“See?” I tried to explain. “That’s what he sings.” (There was a note of trepidation, and another one of recognition of my impending doom, in my voice). Needless to say, I had no idea what s*men was. We studied flowers and worms and single-celled organisms in biology.

“Right! I’ve had enough of that school of yours. I don’t know why we waste money sending you there!” (There was a note of despair, and a hint triumph, in her voice.)

Those words meant only one thing: when I got back to school the Brother Principal would have received a very angry letter from my mother, with threats to withdraw me from the school (and presumably demanding a refund).

Sure enough, on the first day back at school I was summoned to see the Brother Principal in his office. He was a very tall man with a very threatening demeanour (I’m not exactly sure what that means, so think Snape from Harry Potter and you will be visualising just the right amount of threat and demeanour.)

“Sit down Jones”, he began. He looked weary. I tried to look suitably demeaned. “I’ve had another letter from your mother.”

“I’m sorry Brother,” I muttered into my lap.

“Sorry boy? Sorry? What are you sorry about?” (There was a note of heavy sarcasm laced with malice in his voice.)

“Singing in the bath, Brother. Singing Without You by Harry Nilsson. I promise I won’t do it again. But what’s s*men? Why is it bad to get it on someone’s face?”

Brother Principal’s face was a picture. A bit like that awful thing by Frances Bacon.


That awful thing by Francis Bacon

Then he pulled himself together. “And who is this ‘Stiffy’ your mother is complaining about? And why has he got that nickname?”

“Oh, I can explain that,” I offered. I thought being ‘helpful’ might get the interview back under control. “It’s about his mother and when he was in the showers.”

Brother Principal’s face was another picture. This time a bit like that awful thing by Frances Bacon that’s supposed to be Lucien Freud.


That awful thing by Frances Bacon that’s supposed to be Lucien Freud.

His eyebrows shot up a mile. “His mother in the showers, you say?” (There was a note of… oh you can supply a decent word to describe his voice.)

“Yes, you see his mother is German. His name is Stephen, or Stevie for short, and one day we heard her call him ‘Stiffy’. And then on the day after he was finishing having a shower and he couldn’t get the door open and so he shouted, ‘Can somebody help? It’s swollen! It’s gone all stiff!’ You see, Brother, he was talking about the shower door. So obviously he was called ‘Stiffy’ after that.”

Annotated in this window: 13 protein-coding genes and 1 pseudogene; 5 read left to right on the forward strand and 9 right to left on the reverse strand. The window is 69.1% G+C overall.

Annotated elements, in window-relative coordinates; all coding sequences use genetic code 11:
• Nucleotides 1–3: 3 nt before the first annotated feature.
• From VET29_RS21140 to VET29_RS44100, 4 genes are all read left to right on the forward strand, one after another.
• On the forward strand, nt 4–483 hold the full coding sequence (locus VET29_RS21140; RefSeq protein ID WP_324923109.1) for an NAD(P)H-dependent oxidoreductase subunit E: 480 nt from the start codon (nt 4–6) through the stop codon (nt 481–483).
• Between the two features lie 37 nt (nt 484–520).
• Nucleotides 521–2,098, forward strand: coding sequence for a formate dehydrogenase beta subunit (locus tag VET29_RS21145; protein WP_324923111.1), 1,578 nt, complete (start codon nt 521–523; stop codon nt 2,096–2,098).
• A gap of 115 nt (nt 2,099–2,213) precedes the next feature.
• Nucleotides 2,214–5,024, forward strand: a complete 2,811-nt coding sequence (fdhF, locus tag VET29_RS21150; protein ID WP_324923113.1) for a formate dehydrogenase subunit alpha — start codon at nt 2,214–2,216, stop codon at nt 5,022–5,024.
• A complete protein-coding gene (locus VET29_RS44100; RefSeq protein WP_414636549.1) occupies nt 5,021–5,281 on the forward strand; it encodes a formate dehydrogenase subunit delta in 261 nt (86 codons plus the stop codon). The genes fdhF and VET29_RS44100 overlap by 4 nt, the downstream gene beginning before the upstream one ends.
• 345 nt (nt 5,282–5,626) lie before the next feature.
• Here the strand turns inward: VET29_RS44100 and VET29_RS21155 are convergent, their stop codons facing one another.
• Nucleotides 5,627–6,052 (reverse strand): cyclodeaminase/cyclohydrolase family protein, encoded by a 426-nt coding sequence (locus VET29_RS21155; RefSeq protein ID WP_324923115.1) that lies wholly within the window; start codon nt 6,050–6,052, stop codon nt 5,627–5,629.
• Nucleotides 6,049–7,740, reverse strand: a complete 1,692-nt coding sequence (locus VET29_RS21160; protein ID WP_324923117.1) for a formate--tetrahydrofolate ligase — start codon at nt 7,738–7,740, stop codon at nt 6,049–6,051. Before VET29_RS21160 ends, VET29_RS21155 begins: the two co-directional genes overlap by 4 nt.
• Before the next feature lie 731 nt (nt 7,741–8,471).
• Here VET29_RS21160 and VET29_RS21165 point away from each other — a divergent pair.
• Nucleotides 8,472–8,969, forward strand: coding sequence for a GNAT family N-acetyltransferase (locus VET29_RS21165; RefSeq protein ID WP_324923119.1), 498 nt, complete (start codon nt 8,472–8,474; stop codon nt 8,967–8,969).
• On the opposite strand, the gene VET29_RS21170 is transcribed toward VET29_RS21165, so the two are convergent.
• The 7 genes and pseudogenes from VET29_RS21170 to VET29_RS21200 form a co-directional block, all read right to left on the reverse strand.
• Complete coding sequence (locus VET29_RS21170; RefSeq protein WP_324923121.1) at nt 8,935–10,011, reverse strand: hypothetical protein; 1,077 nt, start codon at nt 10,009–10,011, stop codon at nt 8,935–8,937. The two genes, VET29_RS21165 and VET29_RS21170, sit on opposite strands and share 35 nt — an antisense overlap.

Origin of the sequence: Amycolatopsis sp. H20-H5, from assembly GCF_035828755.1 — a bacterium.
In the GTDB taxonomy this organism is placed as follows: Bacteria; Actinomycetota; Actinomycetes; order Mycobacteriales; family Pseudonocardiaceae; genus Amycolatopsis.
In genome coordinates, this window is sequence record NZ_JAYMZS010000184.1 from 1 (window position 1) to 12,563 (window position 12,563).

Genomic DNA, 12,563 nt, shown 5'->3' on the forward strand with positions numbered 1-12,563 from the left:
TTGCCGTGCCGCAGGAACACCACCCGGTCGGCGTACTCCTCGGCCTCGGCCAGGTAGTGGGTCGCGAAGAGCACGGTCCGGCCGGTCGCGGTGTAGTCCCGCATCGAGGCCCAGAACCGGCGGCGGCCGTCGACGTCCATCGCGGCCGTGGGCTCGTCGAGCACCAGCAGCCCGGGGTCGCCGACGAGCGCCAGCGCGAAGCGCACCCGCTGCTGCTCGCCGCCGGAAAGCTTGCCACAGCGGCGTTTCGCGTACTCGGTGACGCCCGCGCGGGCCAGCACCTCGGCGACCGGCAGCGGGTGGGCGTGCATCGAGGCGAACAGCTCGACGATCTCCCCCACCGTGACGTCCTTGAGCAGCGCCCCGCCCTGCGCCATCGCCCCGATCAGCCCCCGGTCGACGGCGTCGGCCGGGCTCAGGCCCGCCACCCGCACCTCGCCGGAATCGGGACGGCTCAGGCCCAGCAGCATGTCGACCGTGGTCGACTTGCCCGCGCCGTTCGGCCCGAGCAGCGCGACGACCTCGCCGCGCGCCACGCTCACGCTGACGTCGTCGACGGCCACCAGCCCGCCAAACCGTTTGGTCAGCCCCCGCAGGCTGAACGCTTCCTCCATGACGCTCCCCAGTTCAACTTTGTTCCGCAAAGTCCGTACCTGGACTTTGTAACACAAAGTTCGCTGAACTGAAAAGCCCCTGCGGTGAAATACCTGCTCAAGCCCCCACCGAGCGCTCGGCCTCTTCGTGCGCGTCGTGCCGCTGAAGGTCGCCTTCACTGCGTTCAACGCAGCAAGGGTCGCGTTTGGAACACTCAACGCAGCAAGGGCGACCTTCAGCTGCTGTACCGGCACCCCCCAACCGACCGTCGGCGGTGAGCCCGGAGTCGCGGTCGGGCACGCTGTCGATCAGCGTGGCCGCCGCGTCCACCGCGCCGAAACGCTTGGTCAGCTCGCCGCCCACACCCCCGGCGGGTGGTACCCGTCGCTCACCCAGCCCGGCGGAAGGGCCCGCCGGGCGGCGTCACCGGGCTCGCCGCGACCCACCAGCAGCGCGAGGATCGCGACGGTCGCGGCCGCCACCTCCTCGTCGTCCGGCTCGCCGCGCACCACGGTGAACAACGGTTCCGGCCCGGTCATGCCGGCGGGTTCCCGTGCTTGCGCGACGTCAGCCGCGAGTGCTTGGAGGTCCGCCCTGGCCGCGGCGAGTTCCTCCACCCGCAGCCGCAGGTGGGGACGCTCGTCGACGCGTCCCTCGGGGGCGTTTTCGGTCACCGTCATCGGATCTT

I’ve no idea what Brother Principal wrote back to my parents. But I do know that I wasn’t removed from the school and she didn’t get a refund. But I guess that’s just the way the story goes…

Peter Kay: ‘Just let me staple the vicar.’ What’s all that about?


1. Bob Dylan: Blowin’ in the Wind; 2.Bryan Adams: Summer of 69; 3. The Eagles: Desperado; 4, 5, 6 & 7: Queen: Bohemian Rhapsody; 8. Kate Bush: Wuthering Heights; 9. Jimi Hendrix: Purple Haze; 10. Elton John: Rocket Man; 11. U2: Mysterious Ways; 12. The Police: So Lonely

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By Clive Oliver Jones. 19th May 2016. 2 Comments

2 responses to “‘I guess that’s just the way the story goes’: a tale of misheard lyrics, body fluids and a boy called Stiffy, with help from Harry Nilsson.”

  1. Josephine Hutchinson says:

    Brilliant. And once you’ve heard Peter Kay and those lyrics you can never unhear them. I’ve often been surprised that what I thought I heard I got so wrong. Love it.

    • Cliver Oliver Jones says:

      Thanks Josephine! I love Peter Kay. When my daughter was two she used to walk around singing, ‘Ina hun amerry chune’. We had no idea what she was singing (and neither did she!) until our neighbour, who she used to spend a lot of time with, said Eva had been watching Disney’s ‘Snow White’ with her daughter. Then the penny dropped!